by Drew A. Carmichael
The name of the woman lying next to me is Jennifer or Janine, I’m not sure which. We met at the grocery no more than two hours ago. She stood in line behind me and placed her items on the belt with mine without using the plastic divider. It wasn’t until the cashier confused our items that she stepped in to clarify. There was a time when such an innocuous act wouldn’t have drawn my attention. In the past a woman would’ve had to look me in the eyes and spell it out in no uncertain terms. Jennifer or Janine smiled at me and shrugged. That was all it took. She followed me back to my place and let me undress her.
She looks about my age, maybe a few years younger. Her body is still in good shape. Most women don’t keep up with their bodies after forty. Jennifer or Janine is putting up a fight. I watch her move around the room, gently touching items with her fingertips as she goes. She traces the edges of the furniture and the framed picture of my wife, the one I refuse to remove from the bureau. I should put it away when I have company.
Jennifer or Janine doesn’t seem to mind, though. She wears a sympathetic smile and asks if she should leave. I shake my head and pat the bed, inviting her to stay if she wants. When I finally fall asleep her head is resting on my chest.
Three years ago my wife lost her battle with cancer, at least that’s what I tell people who still ask about her from time to time. The truth is it wasn’t so much a battle as it was a hostile takeover. Bone cancer. Her doctor said we should expect a rough road ahead. His words, not mine. I watched helplessly as my wife’s body imploded in the hands of the deleterious cells, her face contorted in constant agony; but she refused morphine, refused to ameliorate the pain.
I still can’t bear to take off my wedding band for long periods. I don’t know why. It’s just an inanimate object that keeps reminding me of till death do we part. Once, I washed it down the drain on purpose while flushing out a coffee cup, but had it back on my finger within the hour, disappointed to discover how easy it was to take apart the piping underneath the sink. Last week I dropped it in the trashcan along with the leftovers on my dinner plate, but tore open the bag and sifted through the decomposing foodstuff for nearly an hour before going to bed. An unexplainable calm washed over me when I returned the ring to my finger.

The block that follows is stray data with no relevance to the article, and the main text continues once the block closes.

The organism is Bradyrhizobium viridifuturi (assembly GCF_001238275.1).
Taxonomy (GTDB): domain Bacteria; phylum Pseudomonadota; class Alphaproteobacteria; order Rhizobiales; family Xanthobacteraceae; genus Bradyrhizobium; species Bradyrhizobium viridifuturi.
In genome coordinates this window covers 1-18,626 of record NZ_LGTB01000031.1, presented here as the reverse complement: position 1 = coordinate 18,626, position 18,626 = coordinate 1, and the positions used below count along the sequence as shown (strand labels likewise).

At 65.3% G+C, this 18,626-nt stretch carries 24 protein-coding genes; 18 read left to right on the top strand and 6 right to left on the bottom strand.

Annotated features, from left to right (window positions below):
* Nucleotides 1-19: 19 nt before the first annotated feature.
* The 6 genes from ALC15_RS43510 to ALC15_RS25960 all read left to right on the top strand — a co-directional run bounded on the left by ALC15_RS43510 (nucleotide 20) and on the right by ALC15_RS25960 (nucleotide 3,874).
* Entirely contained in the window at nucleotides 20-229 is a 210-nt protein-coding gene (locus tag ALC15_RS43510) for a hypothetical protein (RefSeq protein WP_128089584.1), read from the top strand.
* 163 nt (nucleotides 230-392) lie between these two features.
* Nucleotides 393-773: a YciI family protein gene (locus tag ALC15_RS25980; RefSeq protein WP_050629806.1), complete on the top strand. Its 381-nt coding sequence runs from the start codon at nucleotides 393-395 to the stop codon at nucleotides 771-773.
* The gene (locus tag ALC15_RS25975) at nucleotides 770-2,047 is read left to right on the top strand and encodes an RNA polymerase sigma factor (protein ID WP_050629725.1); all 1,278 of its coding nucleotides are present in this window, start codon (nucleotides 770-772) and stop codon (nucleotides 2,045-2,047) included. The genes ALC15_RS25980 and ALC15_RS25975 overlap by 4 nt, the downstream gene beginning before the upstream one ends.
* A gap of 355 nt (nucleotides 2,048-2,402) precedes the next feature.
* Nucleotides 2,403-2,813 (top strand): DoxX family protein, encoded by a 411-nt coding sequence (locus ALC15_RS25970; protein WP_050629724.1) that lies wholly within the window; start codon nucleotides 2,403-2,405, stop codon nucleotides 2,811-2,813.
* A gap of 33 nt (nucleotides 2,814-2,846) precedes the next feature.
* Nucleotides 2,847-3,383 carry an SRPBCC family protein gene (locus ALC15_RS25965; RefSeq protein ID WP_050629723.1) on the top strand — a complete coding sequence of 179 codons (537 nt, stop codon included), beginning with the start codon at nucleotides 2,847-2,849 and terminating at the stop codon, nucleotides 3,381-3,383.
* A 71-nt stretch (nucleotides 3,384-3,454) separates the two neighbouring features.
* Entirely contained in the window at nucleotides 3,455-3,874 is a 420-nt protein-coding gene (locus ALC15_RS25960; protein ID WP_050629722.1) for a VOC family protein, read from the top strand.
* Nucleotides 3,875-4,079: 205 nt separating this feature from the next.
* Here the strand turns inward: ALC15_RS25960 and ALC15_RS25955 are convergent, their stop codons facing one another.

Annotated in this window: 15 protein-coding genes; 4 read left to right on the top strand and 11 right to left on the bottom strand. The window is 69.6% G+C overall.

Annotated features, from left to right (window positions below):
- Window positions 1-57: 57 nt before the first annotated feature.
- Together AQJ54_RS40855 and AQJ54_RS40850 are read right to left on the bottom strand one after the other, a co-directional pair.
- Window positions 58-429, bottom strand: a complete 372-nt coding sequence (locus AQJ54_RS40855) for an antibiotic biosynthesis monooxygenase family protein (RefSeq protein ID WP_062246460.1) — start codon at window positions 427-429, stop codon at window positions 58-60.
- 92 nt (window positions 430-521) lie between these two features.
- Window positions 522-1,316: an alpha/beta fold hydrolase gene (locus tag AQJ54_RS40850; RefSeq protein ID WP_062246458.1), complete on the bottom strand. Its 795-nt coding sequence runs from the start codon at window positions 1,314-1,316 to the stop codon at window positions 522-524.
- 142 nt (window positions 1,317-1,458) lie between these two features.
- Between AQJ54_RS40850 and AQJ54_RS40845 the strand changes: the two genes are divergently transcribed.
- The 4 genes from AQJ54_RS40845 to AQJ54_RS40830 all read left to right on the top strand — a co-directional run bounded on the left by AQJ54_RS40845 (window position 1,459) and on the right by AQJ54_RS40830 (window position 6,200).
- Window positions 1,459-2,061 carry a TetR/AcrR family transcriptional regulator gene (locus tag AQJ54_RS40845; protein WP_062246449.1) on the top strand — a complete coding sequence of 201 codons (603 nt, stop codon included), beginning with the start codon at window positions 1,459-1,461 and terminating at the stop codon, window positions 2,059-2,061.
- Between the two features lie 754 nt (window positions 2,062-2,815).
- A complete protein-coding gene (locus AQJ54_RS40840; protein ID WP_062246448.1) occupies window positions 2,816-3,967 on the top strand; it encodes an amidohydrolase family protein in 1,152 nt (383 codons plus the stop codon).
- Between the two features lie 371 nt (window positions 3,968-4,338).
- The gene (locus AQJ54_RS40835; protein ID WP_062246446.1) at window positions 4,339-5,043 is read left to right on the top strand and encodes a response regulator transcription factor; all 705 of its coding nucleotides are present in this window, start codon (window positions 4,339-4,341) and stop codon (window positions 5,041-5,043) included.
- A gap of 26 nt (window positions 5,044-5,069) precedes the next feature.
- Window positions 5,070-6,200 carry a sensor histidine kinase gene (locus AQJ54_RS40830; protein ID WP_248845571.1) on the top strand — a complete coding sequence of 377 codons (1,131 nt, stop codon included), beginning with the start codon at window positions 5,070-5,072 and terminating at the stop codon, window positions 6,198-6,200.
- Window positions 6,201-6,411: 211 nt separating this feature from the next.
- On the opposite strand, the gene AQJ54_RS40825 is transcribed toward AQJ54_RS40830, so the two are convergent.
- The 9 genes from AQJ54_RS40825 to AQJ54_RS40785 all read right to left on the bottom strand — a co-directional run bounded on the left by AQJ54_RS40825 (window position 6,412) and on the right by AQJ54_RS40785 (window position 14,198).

I want to move on or stop moving on. I’m not sure which anymore.
Every time I bring a woman home I think of how strong my wife was, despite her tabescent condition. She never capitulated or took the caducity of her existence for granted; yet in the face of temporal desires I find myself giving in time and time again, as if there is no fight in me at all.
It’s been this way for a while now. Women approach me, not out of lust but sensing the lapsed need within me. It is a desire to heal that compels them, complete strangers, to turn themselves over, to take hold of my loneliness and grief for a short period. Three years ago I would’ve mistaken a flirtatious smile for an apology. I would’ve gone home oblivious to the fragile intimacy Jennifer or Janine was offering up, never imagining how far she would go in allowing me to touch her and commit the most sacred acts of pleasure.
The first woman that approached me came just two weeks after the funeral. It is the one time I didn’t go back to my place. Afterward, I found a newspaper opened to the obituaries, where my wife’s name was circled in red. I gazed at the unapologetic woman intertwined in a heap of blankets on the living room floor and wondered how often she approached men like me. I imagined a black book on her bedside table filled with names of the recently widowed, vulnerable and wounded men happy to forestall the creeping void for a moment longer.
Jennifer or Janine wakes me at midnight, smiling like she’s repaired me. She is already dressed to leave. I’ve learned the women never linger through the night; they get dressed quietly and make up excuses like frat boys trying to justify drunken interactions. I know my loneliness is too much to bear. I’d never ask them to stay. I let them go with the same ease they come into my life. Jennifer or Janine is no different. I’d rather she left furtively, but she needs to see my eyes.
My wife was too kind. She would want me to move on—but not like this. I’ve moved on so many times I’ve become numb to the process. My wife lived with the pain. She took what life had to offer, good and bad alike. She endured. Numb isn’t what she wanted. I can’t say the same for myself.
I take my wife’s picture to bed. I lay it on the pillow next to me and pretend she’s here. She is still young and vibrant in the photo, oblivious to what is yet to come. I speak to her photo like a madman. I try to warn it. I shout to be heard through the glass.
I see Jennifer or Janine at the store a few months later bagging grapes in the produce section, but I’m invisible to her now. Fixed. Her original desire replaced with an adamantine sense of accomplishment. This is always the inevitable consequence; but the woman in the cereal aisle doesn’t see me that way, not yet. She bumps her cart into mine with a laugh, the desire to heal rendering her helpless to my condition. She says her name is Leslie or Lori and she doesn’t think it’s a good idea if I go home alone tonight.
Drew A. Carmichael is the author of two collections of short stories, a book of poetry, and several screenplays. His work has been published and rejected, lauded and chastised, and once burned in public. He has appeared in such journals as CAIRN: The St. Andrews Review, Green Hills Literary Lantern, Blue Collar Review, among others.